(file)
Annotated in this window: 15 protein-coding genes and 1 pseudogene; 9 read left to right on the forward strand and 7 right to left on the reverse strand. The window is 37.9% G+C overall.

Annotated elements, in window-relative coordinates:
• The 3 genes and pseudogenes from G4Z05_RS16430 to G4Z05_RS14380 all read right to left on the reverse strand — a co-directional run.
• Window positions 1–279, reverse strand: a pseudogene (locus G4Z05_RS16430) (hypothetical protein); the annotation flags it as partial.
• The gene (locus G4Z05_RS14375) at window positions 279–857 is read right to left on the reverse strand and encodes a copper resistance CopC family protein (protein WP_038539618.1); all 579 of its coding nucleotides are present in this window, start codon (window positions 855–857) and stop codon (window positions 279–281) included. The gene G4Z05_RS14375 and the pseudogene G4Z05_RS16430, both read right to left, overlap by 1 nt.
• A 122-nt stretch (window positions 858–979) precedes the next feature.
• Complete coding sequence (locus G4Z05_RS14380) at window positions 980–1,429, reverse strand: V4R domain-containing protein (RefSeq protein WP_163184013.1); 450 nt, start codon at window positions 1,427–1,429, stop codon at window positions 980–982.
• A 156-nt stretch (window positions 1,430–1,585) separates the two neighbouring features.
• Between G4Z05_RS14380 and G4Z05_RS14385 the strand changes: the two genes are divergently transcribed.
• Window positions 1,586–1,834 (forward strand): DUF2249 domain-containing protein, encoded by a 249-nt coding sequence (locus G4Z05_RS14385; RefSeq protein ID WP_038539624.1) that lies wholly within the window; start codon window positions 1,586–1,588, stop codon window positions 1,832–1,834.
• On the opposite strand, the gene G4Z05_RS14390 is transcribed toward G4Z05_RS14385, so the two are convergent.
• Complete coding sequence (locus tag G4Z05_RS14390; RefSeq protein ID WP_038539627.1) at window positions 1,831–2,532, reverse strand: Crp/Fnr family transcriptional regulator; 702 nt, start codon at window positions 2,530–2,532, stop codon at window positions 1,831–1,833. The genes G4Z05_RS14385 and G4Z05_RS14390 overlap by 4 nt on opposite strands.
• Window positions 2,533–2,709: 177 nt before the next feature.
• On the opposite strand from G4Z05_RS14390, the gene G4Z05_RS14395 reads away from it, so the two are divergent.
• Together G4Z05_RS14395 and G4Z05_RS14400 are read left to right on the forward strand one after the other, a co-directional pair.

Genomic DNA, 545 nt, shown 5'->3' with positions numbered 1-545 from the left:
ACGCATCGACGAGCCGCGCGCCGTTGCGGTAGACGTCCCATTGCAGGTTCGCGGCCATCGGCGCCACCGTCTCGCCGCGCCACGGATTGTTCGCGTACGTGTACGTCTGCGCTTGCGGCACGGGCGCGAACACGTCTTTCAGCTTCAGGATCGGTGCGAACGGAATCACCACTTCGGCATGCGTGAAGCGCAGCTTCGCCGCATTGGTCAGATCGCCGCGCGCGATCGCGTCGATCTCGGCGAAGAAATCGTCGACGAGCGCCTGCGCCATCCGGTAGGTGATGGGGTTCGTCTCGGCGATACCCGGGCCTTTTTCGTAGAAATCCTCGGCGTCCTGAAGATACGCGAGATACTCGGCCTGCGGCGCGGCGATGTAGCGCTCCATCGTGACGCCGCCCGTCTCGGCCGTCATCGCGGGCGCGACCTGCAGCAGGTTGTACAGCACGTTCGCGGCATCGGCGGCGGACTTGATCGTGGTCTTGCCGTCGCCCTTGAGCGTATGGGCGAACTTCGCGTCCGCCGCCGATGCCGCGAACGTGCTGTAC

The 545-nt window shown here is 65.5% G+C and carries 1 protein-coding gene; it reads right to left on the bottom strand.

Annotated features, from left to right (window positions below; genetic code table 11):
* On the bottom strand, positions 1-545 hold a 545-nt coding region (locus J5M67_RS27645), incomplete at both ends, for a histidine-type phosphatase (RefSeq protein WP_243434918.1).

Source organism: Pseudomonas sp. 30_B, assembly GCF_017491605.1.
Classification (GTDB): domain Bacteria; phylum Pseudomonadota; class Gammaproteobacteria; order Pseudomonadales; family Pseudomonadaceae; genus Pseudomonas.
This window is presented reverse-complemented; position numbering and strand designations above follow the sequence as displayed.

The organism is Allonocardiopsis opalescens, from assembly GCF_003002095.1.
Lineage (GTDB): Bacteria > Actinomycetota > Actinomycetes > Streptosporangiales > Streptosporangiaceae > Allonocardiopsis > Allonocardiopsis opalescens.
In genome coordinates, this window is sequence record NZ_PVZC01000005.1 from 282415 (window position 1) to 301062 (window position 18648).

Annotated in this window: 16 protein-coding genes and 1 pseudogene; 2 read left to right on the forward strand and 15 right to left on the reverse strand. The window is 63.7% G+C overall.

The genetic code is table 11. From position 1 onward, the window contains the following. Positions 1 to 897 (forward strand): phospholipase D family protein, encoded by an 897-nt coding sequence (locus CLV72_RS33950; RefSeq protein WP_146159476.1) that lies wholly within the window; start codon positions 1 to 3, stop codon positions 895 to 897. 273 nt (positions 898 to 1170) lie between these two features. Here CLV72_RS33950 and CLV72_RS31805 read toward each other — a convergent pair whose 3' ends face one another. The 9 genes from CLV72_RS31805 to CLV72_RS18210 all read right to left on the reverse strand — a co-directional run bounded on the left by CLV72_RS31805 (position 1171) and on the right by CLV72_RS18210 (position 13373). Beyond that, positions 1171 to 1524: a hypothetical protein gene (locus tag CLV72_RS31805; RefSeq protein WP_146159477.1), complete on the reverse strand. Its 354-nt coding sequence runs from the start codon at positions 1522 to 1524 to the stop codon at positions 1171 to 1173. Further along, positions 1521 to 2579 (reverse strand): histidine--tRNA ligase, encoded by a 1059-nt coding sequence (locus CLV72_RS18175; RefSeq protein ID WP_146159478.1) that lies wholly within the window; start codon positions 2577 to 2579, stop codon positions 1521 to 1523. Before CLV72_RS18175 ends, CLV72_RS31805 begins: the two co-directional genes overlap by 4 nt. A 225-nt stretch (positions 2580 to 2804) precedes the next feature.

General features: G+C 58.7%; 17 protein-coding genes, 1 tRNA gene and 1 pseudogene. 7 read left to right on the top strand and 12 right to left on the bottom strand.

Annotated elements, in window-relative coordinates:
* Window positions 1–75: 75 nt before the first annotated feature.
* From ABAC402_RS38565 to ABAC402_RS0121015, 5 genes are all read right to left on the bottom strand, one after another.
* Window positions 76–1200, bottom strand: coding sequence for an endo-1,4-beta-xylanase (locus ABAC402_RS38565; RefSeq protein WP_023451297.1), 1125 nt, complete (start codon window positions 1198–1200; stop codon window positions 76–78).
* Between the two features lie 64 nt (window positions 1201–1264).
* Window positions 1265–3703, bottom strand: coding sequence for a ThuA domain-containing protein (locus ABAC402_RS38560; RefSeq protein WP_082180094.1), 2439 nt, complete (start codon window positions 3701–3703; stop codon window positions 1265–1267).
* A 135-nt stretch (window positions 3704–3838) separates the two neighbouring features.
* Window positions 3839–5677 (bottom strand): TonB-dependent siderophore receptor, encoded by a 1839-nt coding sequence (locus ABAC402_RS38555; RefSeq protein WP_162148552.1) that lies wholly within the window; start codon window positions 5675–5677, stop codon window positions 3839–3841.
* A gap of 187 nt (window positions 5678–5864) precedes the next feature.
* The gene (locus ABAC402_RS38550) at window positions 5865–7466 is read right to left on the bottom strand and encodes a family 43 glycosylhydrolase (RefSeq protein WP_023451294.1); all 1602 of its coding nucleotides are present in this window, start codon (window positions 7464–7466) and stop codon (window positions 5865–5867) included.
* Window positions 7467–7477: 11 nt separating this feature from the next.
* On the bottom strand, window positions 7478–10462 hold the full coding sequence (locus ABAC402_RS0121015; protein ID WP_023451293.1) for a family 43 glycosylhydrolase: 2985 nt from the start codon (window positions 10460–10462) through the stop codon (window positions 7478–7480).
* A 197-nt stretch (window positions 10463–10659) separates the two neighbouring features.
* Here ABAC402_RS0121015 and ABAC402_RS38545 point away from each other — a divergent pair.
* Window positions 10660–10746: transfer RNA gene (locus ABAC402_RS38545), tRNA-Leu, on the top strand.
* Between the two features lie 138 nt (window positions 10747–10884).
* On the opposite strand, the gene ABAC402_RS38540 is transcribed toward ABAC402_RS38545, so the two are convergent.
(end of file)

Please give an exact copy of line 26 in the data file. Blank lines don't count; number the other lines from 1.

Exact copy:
In genome coordinates, this window is sequence record NZ_PVZC01000005.1 from 282415 (window position 1) to 301062 (window position 18648).